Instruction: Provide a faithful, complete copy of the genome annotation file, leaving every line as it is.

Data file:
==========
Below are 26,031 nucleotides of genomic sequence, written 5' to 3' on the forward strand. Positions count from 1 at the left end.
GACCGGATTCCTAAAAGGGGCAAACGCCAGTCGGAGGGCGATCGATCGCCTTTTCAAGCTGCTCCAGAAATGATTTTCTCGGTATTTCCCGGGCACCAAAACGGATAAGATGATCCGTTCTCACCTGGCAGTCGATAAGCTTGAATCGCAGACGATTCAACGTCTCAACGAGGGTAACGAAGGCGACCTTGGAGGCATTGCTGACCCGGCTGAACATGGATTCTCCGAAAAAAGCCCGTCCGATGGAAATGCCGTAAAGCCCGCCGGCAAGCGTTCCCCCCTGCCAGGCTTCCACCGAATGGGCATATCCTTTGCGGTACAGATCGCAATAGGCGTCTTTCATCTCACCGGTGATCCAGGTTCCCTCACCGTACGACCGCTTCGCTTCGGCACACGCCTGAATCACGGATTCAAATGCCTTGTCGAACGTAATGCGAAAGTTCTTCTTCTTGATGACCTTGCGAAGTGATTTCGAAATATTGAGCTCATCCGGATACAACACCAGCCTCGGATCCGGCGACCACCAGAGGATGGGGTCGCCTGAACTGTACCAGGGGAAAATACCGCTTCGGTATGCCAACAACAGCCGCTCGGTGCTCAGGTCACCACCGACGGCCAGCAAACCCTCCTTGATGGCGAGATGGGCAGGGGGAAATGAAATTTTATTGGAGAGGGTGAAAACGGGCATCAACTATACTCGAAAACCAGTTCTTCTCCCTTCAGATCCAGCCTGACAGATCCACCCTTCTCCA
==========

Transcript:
Below are 26,031 nucleotides of genomic sequence, written 5' to 3' on the forward strand. Positions count from 1 at the left end.
GACCGGATTCCTAAAAGGGGCAAACGCCAGTCGGAGGGCGATCGATCGCCTTTTCAAGCTGCTCCAGAAATGATTTTCTCGGTATTTCCCGGGCACCAAAACGGATAAGATGATCCGTTCTCACCTGGCAGTCGATAAGCTTGAATCGCAGACGATTCAACGTCTCAACGAGGGTAACGAAGGCGACCTTGGAGGCATTGCTGACCCGGCTGAACATGGATTCTCCGAAAAAAGCCCGTCCGATGGAAATGCCGTAAAGCCCGCCGGCAAGCGTTCCCCCCTGCCAGGCTTCCACCGAATGGGCATATCCTTTGCGGTACAGATCGCAATAGGCGTCTTTCATCTCACCGGTGATCCAGGTTCCCTCACCGTACGACCGCTTCGCTTCGGCACACGCCTGAATCACGGATTCAAATGCCTTGTCGAACGTAATGCGAAAGTTCTTCTTCTTGATGACCTTGCGAAGTGATTTCGAAATATTGAGCTCATCCGGATACAACACCAGCCTCGGATCCGGCGACCACCAGAGGATGGGGTCGCCTGAACTGTACCAGGGGAAAATACCGCTTCGGTATGCCAACAACAGCCGCTCGGTGCTCAGGTCACCACCGACGGCCAGCAAACCCTCCTTGATGGCGAGATGGGCAGGGGGAAATGAAATTTTATTGGAGAGGGTGAAAACGGGCATCAACTATACTCGAAAACCAGTTCTTCTCCCTTCAGATCCAGCCTGACAGATCCACCCTTCTCCA